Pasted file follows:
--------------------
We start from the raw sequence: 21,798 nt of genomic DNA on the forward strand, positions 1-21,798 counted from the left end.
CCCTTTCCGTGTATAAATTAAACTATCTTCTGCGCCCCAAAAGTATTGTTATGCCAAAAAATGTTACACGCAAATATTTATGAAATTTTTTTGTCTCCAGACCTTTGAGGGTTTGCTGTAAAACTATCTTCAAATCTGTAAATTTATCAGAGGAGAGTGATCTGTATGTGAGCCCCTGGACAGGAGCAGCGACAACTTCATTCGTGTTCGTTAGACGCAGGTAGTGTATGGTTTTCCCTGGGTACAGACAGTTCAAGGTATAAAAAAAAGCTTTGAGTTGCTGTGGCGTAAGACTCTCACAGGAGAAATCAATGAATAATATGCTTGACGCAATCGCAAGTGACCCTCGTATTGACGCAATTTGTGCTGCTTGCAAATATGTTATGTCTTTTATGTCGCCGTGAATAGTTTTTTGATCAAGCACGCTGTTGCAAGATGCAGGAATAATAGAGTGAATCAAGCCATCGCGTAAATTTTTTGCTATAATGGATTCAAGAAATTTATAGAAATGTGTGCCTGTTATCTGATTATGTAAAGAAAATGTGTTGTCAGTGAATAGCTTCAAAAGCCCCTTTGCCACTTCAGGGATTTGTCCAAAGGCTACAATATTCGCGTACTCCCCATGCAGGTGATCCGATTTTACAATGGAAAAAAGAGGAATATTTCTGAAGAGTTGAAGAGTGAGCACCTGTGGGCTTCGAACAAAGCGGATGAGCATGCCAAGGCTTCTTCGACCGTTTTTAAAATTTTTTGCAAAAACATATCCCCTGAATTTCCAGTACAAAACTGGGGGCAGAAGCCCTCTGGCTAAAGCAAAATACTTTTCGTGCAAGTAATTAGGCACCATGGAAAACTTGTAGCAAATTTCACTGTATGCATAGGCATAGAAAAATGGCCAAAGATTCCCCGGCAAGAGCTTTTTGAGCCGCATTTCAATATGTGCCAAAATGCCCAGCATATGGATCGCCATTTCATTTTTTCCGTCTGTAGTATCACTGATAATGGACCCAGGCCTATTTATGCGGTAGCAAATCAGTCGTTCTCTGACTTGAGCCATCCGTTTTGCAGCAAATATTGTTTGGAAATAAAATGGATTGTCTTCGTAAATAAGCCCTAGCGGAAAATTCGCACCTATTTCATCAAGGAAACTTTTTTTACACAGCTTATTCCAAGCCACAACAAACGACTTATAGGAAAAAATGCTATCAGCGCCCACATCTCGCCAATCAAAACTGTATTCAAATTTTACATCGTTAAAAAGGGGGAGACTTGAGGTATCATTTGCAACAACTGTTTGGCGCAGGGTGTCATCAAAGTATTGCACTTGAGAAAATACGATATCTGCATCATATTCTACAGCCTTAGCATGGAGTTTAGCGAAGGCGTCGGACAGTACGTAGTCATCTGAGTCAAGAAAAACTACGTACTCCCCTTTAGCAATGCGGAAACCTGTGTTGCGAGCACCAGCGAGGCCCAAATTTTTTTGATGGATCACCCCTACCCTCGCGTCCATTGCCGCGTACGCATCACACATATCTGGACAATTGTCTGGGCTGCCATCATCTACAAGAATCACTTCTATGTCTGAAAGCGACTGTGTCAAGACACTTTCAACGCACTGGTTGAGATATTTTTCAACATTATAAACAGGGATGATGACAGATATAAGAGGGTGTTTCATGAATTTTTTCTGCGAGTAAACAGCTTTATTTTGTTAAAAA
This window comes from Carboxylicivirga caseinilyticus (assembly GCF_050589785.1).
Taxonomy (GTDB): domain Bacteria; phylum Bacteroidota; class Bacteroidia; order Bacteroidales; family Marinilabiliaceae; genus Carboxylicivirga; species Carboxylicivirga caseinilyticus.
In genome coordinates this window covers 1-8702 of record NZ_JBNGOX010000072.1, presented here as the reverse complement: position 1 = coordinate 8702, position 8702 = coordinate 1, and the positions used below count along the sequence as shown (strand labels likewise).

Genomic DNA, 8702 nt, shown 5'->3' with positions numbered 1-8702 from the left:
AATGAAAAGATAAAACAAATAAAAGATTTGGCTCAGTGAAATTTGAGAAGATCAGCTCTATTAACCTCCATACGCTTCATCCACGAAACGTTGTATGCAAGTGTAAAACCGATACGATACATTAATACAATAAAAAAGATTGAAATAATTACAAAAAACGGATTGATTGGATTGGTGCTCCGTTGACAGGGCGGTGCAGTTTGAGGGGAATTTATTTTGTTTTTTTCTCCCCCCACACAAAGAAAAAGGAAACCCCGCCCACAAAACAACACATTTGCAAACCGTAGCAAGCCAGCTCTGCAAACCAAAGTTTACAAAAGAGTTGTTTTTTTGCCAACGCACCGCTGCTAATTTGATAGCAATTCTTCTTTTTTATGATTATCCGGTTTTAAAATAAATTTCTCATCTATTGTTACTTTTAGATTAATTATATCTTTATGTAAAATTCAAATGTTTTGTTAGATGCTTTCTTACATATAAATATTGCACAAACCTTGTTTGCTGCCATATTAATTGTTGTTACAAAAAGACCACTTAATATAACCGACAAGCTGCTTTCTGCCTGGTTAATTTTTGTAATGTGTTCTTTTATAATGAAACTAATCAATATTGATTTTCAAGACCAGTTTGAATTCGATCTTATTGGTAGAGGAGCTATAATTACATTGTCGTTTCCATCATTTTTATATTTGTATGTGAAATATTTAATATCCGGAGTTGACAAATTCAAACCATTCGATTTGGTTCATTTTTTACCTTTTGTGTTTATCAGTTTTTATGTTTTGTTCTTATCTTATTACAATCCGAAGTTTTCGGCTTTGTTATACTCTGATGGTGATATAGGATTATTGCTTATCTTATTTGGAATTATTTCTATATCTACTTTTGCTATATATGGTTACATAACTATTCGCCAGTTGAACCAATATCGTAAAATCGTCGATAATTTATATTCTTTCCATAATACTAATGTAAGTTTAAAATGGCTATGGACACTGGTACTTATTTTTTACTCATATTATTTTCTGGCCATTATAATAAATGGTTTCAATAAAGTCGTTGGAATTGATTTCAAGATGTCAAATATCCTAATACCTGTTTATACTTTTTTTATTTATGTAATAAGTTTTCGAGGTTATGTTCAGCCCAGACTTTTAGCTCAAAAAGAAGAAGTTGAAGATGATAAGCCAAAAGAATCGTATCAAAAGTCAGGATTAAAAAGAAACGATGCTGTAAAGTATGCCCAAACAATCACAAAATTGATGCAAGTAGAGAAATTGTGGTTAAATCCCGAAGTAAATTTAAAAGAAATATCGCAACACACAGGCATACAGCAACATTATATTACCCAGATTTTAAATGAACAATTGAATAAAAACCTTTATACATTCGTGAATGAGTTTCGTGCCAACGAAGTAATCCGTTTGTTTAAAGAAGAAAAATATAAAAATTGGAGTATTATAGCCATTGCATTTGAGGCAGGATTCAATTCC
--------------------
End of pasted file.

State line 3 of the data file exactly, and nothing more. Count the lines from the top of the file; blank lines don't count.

This window comes from Carboxylicivirga caseinilyticus (assembly GCF_050589785.1).